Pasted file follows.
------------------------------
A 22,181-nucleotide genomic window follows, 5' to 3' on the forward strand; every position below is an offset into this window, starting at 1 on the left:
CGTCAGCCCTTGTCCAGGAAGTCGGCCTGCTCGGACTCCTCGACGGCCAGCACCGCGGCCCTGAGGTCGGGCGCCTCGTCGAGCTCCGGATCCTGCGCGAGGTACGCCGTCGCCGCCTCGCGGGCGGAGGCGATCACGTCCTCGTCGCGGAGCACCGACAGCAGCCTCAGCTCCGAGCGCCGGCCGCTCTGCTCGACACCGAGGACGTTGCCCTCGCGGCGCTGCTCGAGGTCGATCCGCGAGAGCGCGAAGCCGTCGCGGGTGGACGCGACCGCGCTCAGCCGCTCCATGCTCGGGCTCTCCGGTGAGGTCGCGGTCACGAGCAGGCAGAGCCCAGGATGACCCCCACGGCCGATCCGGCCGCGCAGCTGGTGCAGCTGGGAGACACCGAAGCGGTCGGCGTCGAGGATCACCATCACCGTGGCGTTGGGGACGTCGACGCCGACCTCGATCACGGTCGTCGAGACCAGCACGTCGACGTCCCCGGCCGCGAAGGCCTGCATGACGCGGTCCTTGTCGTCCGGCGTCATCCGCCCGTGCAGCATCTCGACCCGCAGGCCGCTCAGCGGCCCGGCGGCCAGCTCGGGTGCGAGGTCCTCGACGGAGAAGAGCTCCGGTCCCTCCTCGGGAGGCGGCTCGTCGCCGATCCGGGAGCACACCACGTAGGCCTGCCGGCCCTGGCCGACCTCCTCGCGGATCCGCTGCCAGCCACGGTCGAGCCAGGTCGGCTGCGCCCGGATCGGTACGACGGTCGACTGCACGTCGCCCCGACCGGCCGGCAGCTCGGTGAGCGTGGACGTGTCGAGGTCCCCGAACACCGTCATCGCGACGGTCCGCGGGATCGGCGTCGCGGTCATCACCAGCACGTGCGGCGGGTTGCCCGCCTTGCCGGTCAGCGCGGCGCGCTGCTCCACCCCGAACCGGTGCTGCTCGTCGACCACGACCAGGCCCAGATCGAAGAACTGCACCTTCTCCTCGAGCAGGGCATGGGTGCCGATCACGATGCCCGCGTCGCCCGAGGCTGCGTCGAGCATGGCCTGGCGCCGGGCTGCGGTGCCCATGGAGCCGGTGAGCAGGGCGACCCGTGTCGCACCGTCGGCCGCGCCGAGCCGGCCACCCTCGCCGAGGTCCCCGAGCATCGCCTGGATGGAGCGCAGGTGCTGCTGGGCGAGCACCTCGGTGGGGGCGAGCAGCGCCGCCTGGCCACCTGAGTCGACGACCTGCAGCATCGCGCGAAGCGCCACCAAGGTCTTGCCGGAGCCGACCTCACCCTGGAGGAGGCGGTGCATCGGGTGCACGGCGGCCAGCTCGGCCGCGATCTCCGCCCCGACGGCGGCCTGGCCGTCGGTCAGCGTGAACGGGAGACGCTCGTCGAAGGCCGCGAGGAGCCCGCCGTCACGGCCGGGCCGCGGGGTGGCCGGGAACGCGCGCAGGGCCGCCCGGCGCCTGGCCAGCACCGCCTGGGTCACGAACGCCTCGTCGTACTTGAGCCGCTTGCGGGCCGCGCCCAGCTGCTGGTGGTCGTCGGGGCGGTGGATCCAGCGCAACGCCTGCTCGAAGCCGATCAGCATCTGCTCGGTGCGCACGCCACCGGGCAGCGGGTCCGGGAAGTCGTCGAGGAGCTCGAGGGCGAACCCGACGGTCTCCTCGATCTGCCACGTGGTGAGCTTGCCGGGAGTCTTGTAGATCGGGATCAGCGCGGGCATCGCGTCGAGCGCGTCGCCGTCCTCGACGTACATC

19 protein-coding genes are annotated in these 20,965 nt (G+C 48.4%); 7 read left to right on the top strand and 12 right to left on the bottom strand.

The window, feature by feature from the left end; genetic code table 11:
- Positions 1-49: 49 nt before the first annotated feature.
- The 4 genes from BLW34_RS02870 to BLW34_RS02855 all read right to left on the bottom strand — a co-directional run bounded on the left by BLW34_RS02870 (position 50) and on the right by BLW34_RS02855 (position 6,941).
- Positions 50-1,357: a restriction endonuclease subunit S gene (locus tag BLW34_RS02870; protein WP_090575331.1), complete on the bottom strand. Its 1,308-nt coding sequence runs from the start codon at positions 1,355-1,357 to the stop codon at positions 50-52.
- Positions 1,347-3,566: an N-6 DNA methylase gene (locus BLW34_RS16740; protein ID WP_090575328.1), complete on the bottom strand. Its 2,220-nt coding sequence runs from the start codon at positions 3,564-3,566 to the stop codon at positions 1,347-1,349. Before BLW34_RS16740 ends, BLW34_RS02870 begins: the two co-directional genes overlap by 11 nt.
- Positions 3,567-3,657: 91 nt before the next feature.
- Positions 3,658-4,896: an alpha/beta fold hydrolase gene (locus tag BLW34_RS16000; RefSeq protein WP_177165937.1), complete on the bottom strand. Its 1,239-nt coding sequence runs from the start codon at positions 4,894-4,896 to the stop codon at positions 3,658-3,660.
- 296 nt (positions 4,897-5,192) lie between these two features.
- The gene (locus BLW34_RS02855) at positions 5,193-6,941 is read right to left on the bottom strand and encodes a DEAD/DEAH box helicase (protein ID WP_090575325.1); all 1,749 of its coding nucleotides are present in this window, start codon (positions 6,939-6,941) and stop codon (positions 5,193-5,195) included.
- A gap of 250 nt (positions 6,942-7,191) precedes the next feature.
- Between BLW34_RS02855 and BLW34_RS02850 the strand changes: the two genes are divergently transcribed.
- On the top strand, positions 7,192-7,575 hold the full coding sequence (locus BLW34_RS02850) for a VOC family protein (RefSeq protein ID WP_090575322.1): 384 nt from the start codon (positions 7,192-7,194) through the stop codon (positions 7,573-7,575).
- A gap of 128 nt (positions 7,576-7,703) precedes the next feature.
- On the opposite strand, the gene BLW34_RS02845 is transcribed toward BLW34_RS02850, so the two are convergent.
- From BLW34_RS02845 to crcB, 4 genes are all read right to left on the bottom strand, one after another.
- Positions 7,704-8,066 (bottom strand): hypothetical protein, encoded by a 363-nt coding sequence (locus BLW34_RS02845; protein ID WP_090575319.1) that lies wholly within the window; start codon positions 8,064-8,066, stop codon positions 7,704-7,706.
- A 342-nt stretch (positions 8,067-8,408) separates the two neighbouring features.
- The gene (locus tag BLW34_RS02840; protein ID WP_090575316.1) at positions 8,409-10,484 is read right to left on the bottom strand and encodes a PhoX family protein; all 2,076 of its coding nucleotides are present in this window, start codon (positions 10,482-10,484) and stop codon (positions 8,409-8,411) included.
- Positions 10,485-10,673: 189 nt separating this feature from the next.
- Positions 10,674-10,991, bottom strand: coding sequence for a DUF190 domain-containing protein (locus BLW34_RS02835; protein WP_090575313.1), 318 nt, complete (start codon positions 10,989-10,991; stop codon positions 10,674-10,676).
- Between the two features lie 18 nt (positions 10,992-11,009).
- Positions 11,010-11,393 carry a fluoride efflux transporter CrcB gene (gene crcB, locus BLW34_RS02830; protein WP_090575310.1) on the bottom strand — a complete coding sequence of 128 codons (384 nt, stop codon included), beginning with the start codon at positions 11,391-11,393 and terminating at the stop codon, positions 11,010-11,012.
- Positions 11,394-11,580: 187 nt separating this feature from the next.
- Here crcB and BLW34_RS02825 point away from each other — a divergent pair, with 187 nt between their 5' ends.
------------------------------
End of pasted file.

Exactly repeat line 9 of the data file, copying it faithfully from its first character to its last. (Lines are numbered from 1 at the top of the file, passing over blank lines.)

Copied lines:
- Positions 3,567-3,657: 91 nt before the next feature.